Winter Olympics to Hand Out Meteorite Fragments in Some Medals, Regular Gold Medals Suddenly Kind of Lame
So, that's reason #54,387 to win at the Olympics next year.
Being a gold-medal winning olympian isn’t cool enough for the 2014 Winter Olympics in Sochi, Russia. Next year, seven insanely lucky (and talented) athletes will win medals embedded with fragments of the meteorite that tore through Chelyabinsk, Russia last February.
These medals, which are the first things ever that can be held over the head of Olympic gold medalists to make them feel inadequate, will be awarded to the winners of events on February 15th, which will be the first anniversary of the meteor strike that injured more than 1600 and caused massive damage in the city of Chelyabinsk. The Chelyabinsk Region Culture Minister, Alexei Betekhtin, explained that both the meteor and the Olympics are global events, thereby tying the tragedy to a celebration of humanity. Sure, whatever you need to do to justify giving out space rocks. It’s all good. We get you.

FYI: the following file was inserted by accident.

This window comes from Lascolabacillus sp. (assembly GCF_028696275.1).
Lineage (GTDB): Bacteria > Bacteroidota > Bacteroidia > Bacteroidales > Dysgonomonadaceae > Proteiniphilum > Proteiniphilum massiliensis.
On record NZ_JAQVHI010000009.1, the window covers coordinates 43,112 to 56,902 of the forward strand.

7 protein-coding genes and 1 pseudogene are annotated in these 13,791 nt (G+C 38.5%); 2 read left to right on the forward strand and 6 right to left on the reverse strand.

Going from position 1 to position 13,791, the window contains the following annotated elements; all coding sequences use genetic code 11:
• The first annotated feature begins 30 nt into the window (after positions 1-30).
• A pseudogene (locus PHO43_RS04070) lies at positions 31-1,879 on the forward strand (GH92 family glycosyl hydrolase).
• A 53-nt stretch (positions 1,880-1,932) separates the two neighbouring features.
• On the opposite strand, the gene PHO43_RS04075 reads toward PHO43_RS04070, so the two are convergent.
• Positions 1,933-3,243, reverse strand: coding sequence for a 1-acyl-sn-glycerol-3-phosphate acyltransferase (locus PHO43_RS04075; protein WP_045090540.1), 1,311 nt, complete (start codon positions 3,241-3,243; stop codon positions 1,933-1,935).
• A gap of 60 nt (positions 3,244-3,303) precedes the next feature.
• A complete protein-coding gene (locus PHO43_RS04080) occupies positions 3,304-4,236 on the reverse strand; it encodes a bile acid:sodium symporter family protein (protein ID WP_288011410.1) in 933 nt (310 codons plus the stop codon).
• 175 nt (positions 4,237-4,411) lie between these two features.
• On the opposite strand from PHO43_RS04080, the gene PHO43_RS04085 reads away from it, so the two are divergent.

Women competing in the 1,000 meter track, cross-country skiing relay, and super giant slalom (which sounds awesome) as well as men in competing in the 1500 meter track, skeleton, K-125 ski jump, and 1500 meter speed skating will be eligible for the space medals. That’s almost enough to get the Geekosystem staff off their butts and training for the Olympics, except that we would probably hurt ourselves just thinking about doing that.
So, you know, if you’re one of the elite few who are even theoretically maybe eligible for these events, I’d get to training extra hard. After all — space medal!
- The Russian meteor sent a shockwave around the Earth twice
- NASA reveals details of Russian meteor explosion
- Asteroid deflection program AIDA gets a target after recent close calls
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